In one of the meadows at the foot of the long Terrace below the Castle (Windsor), works were thrown up to show the king a representation of the City of Maestricht, newly taken by the French. Bastions, bulwarks, ramparts, palisadoes, graffs, horn-works, counterscarps, &c., were constructed. It was attacked by the Duke of Monmouth (newly come from the real siege) and the Duke of York, with a little army, to show their skill in tactics. On Saturday night, they made their approaches, opened trenches, raised batteries, took the counterscarp and the ravelin, after a stout defence: great guns fired on both sides, grenadoes shot, mines sprung, parties sent out, attempts of raising the siege, prisoners taken, parleys; and, in short, all the circumstances of a formal siege, to appearance, and, what is most strange, all without disorder, or ill accident, to the great satisfaction of a thousand spectators. Being night, it made a formidable show. The siege being over, I went with Mr. Pepys back to London, where we arrived about three in the morning.

The site was known afterward as the Maastricht Garden, and, if the passage quoted sounds like something out of Tristram Shandy, that is only because Tristram Shandy is less utterly fantastical than may appear at first sight. The joke is not that two men should dream of reenacting a war in a garden: such would be well within Sterne’s memory. The joke is that two of the lower ranks should do so, and without the necessary equipment, in a space so confined as a bowling green. The joke is also to do with a change of taste, in both the matter of gardening and the conduct of war. The character of Tristram Shandy may be summed up in the expression: they belong to a dying breed, both in the sense that there is literally some problem they all have in the breeding department (do they have genitalia and can they be bothered to use them) and also that they live in the past. One supposes the effect of all those siege warfare terms which Sterne uses, and the names of all those battles, would have been for his contemporaries rather the kind of thing we mean when we say: Oh, that went out with the Boer War. The year 1761 saw both the completion of Tristram Shandy and the publication of Rousseau’s La Nouvelle Héloise. It was also the time in which Capability Brown was beginning to make a consistent landscape garden at Blenheim, removing the military garden, which seemed absurd to the taste of that time.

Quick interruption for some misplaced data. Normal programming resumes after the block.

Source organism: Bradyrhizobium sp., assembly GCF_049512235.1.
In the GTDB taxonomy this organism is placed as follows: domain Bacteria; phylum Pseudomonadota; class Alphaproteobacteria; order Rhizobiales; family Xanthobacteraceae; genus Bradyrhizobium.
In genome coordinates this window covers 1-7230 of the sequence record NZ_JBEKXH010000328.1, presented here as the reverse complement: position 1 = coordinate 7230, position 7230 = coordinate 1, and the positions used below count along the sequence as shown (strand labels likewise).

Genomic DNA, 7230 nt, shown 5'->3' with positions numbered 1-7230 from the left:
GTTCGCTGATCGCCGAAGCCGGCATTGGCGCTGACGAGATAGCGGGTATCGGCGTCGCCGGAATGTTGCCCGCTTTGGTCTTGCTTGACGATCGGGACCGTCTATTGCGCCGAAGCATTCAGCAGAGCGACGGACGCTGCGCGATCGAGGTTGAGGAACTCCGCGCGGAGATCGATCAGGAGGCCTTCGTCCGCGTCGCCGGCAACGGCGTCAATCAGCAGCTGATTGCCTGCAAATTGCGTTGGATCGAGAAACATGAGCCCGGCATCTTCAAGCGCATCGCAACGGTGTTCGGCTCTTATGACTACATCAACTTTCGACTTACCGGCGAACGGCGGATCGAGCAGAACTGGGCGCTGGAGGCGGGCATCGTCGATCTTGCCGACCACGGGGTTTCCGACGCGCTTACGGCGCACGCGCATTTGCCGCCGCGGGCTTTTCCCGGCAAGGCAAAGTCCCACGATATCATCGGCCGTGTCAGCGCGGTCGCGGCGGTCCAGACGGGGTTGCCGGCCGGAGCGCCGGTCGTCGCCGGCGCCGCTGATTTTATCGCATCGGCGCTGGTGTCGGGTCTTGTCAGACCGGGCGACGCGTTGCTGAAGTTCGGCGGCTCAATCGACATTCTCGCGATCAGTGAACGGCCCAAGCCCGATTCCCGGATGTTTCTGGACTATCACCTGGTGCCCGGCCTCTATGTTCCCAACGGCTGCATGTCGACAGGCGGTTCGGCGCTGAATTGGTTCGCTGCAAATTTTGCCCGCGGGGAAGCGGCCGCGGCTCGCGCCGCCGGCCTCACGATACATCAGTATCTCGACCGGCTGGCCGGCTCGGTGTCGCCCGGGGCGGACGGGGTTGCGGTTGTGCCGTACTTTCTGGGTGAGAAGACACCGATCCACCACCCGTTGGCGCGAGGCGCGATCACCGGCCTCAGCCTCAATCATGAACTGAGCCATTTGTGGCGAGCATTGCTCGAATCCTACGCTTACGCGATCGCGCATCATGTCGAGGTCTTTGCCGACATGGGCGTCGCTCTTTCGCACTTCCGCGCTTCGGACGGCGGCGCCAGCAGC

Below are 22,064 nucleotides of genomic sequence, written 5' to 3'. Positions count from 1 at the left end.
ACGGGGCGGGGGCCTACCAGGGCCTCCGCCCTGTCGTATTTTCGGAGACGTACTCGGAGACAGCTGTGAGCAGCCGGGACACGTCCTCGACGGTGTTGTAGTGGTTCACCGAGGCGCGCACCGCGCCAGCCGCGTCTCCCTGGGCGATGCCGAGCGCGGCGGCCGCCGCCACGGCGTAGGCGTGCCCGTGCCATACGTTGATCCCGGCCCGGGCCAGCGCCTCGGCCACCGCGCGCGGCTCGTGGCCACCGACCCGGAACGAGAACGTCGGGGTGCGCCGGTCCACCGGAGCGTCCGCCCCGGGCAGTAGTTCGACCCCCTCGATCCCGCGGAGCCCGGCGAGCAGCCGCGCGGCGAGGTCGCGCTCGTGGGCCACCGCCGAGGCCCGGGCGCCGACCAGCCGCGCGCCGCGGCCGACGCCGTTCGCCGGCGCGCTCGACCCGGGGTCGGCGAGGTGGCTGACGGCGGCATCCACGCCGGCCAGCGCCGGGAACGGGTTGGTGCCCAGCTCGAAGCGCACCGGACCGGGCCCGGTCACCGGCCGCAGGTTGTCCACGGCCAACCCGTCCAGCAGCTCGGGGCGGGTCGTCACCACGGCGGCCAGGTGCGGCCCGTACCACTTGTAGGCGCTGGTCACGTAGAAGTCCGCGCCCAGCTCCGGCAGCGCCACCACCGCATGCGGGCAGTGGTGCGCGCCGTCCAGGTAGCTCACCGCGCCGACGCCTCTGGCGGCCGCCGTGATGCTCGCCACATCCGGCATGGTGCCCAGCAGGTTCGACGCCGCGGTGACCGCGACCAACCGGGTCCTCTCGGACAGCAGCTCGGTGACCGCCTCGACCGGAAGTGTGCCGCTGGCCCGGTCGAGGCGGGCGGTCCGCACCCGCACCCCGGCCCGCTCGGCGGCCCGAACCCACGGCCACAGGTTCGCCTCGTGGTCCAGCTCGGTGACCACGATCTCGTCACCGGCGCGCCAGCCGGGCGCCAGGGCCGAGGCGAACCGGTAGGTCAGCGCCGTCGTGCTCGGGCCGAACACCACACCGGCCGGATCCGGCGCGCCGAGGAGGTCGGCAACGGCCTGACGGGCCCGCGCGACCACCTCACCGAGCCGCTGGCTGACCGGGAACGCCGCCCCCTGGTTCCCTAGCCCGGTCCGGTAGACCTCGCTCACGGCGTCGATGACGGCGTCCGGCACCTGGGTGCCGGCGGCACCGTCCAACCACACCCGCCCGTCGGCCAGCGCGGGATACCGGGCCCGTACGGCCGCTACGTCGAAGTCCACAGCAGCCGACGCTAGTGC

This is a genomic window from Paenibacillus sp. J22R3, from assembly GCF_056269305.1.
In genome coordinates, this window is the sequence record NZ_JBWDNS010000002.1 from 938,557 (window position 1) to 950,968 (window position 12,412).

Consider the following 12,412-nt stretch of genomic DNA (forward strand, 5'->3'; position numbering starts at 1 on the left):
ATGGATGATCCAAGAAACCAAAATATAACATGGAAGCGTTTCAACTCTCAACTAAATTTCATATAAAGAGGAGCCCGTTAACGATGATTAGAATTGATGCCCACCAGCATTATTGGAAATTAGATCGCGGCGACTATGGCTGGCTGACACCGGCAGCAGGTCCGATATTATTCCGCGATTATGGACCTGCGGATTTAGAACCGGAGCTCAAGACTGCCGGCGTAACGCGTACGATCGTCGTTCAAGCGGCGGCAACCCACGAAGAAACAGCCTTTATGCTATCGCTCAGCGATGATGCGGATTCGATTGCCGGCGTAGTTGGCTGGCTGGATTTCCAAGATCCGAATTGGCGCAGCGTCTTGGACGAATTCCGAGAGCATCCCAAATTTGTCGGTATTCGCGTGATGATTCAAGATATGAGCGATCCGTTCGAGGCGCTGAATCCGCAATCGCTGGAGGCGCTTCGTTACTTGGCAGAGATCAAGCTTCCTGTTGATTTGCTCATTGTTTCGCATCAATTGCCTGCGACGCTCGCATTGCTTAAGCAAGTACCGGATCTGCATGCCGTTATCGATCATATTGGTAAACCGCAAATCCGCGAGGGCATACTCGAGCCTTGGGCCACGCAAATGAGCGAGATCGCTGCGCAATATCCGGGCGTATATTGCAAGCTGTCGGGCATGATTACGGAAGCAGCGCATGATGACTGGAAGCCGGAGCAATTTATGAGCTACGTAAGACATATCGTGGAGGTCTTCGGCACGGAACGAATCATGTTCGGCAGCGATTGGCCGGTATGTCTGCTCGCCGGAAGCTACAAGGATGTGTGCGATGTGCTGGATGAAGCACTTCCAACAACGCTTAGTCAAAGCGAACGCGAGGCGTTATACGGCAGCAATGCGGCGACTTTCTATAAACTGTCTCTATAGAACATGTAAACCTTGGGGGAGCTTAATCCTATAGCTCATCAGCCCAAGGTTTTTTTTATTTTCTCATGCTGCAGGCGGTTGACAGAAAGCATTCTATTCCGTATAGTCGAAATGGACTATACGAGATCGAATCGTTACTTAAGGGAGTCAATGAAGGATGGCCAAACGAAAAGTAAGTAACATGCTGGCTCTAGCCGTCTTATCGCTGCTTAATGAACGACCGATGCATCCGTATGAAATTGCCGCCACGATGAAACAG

But the rise of the garden of sensibility, with its references to Rousseau, and the spread of the English landscaping style throughout Europe and America, while it may well have swept away a great deal of “Uncle Toby”-ism in a great number of gardens, did not effect a severing of the idea of war and the garden. It is true that the kind of display witnessed by Evelyn and Pepys has tended to be conducted at Earls Court or on the parade ground of Edinburgh Castle rather than in a garden as such. But military symbolism and associations have recurrently reminded us of the connection between the two activities of the servant of the state: to fight and to cultivate the land.

I take the example of Basil Patras Zula, born in Greece in 1796 the son of a chieftain who died when he was five, leaving him with the obligation, at the age of eleven, to succeed to his chieftaincy and to resist the Ottoman Empire. He was outlawed by the Turks, a price was put on his head, he saw exile in Italy but in 1822 was in action at Missolonghi. The atrocities he witnessed there revolted him to such an extent that he decamped to Smyrna, where he fell in with an English traveling milord, Sir William Eden, whose companion he became.

In 1828 the two of them arrived in Dublin, at Bilton’s Hotel, an establishment which encouraged its guests to attend morning prayers. It was there that Zula met Ann Linfoot, who was conducting prayers that day, and who was able to converse with him in Greek. No doubt it was charming—extraordinary—to find an unmarried, respectable, Greek-speaking woman in the Dublin of the day: within a year Zula had completed his training for a ministry in the Moravian Church, Ann’s church, and had married Ann.